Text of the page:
Diversity in University Administration – Myth or Reality?

[Note: I am posting this anonymously for someone who knows these issues very well from the inside.]

Frequently on college campuses you will hear people say that there are too many administrators and their pay is too high. Few understand the fragile and precarious working conditions of administrators. Unlike faculty whose careers promote individualistic accomplishments solidified through tenure, university administrators typically serve without employment protection or tenure to support the success of the whole institution.

Diverse administrators are only beginning to break the glass ceiling in the 277 American research universities. Only a decade ago, no Hispanic female administrators had been appointed, and between 1997 and 2007 this number increased 207 percent to 2665 a decade later. Over 80 percent of the incumbents in administrative roles are white, with white non-Hispanic women now outnumbering their male counterparts in 41% of these positions.

Yet women and minorities tend to be clustered in lower ranking administrative positions. For example, a revealing study by the American Council of Education in 2007 indicates that only 10 percent of chief academic officers are minorities, and women represent only 23 percent of incumbents in senior academic roles, the typical pathway to the presidency (See pdf here).

These statistics still indicate that leadership and decision-making in the research university mirror the racial stratification of our society. As social theorist Joe Feagin points out in The White Racial Frame: Centuries of Racial Framing and Counter-Framing (2010), “we still live in a very hierarchical society in racial, class, and gender terms, one where white men continue to make the lion’s share of major decisions about our economic development, laws, and major public policies” (p. 193).9780415994392

Going beyond the numbers, however, new research on micro-inequities, micro-invalidations, and micro-aggressions illuminates how forms of everyday discrimination can still isolate, marginalize and exclude diverse individuals in the workplace. Take Stephen Young’s ground-breaking book on Micro-messaging. Micromessages are small, cumulative behaviors with monumental impact. These micro-inequities can take place through facial expressions, hand gestures, choice of words, eye contact, and tone of voice and reveal what is behind the masks that connect myths of incompetence with race, gender, and other factors. Psychologist Derald Wing Sue of Columbia University describes the cumulative impact of micro-aggressions, micro-invalidation, and micro-assaults that create unfair disparities between minority and majority individuals.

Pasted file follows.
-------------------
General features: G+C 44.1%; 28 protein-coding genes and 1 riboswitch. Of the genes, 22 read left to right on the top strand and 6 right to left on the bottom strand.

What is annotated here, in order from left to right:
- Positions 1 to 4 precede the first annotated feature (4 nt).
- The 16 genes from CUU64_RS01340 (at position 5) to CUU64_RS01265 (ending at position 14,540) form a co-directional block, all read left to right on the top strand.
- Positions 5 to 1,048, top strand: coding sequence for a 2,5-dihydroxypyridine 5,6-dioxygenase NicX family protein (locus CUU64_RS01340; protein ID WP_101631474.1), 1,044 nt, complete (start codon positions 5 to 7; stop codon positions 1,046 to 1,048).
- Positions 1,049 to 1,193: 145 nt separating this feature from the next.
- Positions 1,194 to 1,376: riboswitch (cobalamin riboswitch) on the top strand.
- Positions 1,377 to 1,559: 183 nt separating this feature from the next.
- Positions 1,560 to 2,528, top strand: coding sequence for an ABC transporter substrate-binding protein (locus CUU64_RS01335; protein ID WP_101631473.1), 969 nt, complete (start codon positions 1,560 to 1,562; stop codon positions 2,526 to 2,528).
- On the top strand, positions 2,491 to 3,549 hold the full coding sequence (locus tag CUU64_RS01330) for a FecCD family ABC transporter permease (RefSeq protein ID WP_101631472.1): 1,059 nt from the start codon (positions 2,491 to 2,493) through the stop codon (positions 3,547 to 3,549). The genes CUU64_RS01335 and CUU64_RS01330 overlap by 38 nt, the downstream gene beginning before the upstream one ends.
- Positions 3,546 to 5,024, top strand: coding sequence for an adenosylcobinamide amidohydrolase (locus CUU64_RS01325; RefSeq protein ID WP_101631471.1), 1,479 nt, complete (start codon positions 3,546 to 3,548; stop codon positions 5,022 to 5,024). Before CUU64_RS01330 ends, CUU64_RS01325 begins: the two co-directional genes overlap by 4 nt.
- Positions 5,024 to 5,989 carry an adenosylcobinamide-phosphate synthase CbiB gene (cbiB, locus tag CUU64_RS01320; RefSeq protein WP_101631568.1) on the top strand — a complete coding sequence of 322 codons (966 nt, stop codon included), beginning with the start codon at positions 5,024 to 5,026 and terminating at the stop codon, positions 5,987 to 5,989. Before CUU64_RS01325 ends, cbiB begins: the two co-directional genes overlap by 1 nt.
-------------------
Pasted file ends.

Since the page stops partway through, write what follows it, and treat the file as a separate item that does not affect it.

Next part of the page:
In the effort to develop new leadership models within the university that emphasize empowerment, collaboration, and equity, women, minority and LGBT administrators have an important role to play in the change process. Through collective action and mutual support, they can lead institutional efforts to create systemic organizational learning initiatives, institutional policies and processes that help overcome subtle forms of discrimination and foster inclusive excellence.